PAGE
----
Making a Business Case for Smoke-Free Workplaces
A smoke-free workplace policy makes good business sense! Smoking in the workplace costs money. Due to costs associated with increased absenteeism, decreased productivity, increased life insurance premiums and smoking area costs, businesses can spend up to $2,565 annually (in 1995 dollars) for each employee who smokes.
Other factors that contribute to smokers costing employers more than non-smokers are; lost time injury/illness, fires, property damage, and increased cleaning costs due to smoke pollution.
Eliminating smoking in a workplace can save money, not only for the employer but for individuals and society also. Individual costs in time, health, and money arise because smokers tend to have more hospital admissions, take longer to recover from illness and injury, have higher outpatient health care costs and have lower birth weight babies. Indirect costs to society include, more visits to the Doctor, spent health care dollars, lost productivity from increased absenteeism and productive years of lives lost.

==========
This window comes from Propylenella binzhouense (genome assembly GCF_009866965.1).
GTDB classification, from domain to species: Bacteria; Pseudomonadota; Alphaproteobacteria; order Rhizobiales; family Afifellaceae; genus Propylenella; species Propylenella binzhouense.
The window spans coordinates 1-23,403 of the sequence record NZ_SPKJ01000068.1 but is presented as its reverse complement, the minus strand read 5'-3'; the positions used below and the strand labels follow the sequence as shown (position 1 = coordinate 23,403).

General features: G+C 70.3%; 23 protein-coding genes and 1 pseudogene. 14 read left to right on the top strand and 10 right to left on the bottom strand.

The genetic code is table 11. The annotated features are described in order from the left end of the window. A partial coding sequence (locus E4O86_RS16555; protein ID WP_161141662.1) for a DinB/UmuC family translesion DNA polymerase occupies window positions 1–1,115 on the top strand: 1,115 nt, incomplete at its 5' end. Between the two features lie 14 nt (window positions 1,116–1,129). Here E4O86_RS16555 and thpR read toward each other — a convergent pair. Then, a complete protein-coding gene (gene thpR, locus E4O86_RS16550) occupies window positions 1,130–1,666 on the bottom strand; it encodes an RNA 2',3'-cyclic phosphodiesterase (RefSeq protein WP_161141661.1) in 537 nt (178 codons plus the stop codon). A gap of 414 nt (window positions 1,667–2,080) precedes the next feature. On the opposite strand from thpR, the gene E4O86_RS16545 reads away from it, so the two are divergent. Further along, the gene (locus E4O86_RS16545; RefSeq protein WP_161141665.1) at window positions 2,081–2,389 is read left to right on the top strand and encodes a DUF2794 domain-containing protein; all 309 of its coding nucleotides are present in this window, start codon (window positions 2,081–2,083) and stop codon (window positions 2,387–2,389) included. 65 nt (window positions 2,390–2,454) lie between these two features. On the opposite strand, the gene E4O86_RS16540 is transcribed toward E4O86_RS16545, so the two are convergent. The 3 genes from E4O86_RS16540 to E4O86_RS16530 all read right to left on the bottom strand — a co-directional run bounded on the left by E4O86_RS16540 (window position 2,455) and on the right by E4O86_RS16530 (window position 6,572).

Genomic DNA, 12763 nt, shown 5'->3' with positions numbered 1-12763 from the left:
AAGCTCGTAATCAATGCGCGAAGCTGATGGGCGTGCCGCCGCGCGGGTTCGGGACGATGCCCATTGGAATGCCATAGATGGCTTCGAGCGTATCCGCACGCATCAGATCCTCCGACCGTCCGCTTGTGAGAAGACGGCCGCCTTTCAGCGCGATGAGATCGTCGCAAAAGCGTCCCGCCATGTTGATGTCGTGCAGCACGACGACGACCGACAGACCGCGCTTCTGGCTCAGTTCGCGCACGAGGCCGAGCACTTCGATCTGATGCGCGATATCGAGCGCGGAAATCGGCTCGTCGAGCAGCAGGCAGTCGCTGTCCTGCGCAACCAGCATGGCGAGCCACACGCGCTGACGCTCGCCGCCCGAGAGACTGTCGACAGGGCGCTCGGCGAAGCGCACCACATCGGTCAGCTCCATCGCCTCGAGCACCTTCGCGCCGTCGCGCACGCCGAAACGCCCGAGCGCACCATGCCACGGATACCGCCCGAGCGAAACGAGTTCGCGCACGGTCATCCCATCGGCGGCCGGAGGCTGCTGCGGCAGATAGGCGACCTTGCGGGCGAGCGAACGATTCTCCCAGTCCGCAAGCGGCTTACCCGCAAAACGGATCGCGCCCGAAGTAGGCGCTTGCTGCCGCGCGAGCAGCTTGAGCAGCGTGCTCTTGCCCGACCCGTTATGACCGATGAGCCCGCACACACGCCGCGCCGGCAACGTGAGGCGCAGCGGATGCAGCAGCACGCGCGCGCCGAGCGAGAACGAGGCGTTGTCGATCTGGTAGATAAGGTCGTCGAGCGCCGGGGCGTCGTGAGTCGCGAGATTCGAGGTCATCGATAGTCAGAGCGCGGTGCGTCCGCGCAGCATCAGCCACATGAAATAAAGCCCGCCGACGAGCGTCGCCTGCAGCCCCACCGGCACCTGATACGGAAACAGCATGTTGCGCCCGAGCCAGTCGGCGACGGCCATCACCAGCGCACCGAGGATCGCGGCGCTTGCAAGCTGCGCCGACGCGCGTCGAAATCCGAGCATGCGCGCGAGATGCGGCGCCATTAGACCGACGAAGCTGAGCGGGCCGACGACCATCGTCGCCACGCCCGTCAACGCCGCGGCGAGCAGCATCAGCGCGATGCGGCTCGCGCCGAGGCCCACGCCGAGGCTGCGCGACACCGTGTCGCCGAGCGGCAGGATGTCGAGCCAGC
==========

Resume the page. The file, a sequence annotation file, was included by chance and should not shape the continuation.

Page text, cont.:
There are five key reasons for implementing smoking restrictions in the workplace:
- Better health: A smoke-free policy promotes, protects, and improves the health of employees & society.
- Better business: A smoke-free policy can save money in reduced absenteeism, increased productivity, lower health and disability costs, and lower maintenance costs.
- Complying with legislation: A smoke-free policy promotes compliance with the provincial Smoke-Free Ontario legislation and the municipal bylaws in Grey Bruce to control smoking in workplaces.
- Employee satisfaction: Surveys indicate that 88% of smokers and 95% of non-smokers believe that non-smokers should be able to work in a smoke-free environment.
- Avoiding litigation: All employers have a duty to provide a safe and healthy workplace under provincial and federal laws. Employers who provide a smoke-free workplace protect themselves from liability charges related to tobacco smoke exposure.
(Health Canada, Towards a Healthier Workplace, 2003)
“Companies that demonstrate concern for the health and well-being of their workforce are more likely to be able to recruit and retain high quality employees” (Making Your Workplace Smokefree, CDC).
Health Canada (2003). Towards a Healthier Workplace: A Guidebook on Tobacco Control Policies.
Making Your Workplace Smokefree: A Decision Maker’s Guide
U.S. Department of Health and Human Services, Centers for Disease Control and Prevention (Found online September, 2005).